5. Weight. Body fat sops up vitamin D, so it’s been proposed that it might provide a vitamin D rainy–day fund: a source of the vitamin when intake is low or production is reduced. But studies have also shown that being obese is correlated with low vitamin D levels and that being overweight may affect the bioavailability of vitamin D.
  6. Age. Compared with younger people, older people have lower levels of the substance in the skin that UVB light converts into the vitamin D precursor. There’s also experimental evidence that older people are less efficient vitamin D producers than younger people.

TCT 2013 Update: Cardiology Trials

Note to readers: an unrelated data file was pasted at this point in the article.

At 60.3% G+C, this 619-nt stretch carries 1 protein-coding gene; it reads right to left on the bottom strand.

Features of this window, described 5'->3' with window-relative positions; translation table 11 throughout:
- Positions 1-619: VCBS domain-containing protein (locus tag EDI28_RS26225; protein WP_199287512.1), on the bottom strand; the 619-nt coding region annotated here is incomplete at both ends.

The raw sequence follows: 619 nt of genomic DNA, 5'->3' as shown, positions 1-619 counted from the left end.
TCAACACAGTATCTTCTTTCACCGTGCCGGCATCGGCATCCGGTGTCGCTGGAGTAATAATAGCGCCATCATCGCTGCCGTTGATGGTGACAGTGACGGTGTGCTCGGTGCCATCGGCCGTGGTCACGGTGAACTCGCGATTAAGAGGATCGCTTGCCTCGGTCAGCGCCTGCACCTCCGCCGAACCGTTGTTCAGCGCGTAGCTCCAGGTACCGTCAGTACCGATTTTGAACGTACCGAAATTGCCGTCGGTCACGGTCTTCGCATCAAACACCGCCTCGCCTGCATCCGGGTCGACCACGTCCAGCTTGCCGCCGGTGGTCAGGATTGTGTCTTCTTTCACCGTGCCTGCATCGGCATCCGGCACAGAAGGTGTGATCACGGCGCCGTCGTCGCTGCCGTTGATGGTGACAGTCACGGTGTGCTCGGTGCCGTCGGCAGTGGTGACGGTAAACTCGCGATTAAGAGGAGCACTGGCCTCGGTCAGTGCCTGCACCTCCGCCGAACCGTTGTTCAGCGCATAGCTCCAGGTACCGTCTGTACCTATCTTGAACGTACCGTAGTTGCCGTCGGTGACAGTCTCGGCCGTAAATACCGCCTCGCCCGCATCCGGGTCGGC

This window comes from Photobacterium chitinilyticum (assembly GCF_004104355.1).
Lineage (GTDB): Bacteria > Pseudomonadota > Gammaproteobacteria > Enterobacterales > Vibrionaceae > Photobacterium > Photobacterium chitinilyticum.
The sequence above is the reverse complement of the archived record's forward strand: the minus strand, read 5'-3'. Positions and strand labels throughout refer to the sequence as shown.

FFR-CT and iFR Accurately Identify: Two studies show the benefit of assessing the functional severity of the coronary lesion using new twists on measuring fractional flow reserve (FFR) in patients with suspected CAD. In one, researchers measured the instantaneous wave–free ratio (iFR), which is a pressure–derived, adenosine-free measurement of coronary stenosis, and reported that it successfully characterized the hemodynamic severity of more than 90% of stenoses. In the other trial, FFR–CT accurately detected 81% of coronary stenoses in patients with stable CAD compared with 64% of stenoses detected with coronary angiography and 53% with CT alone.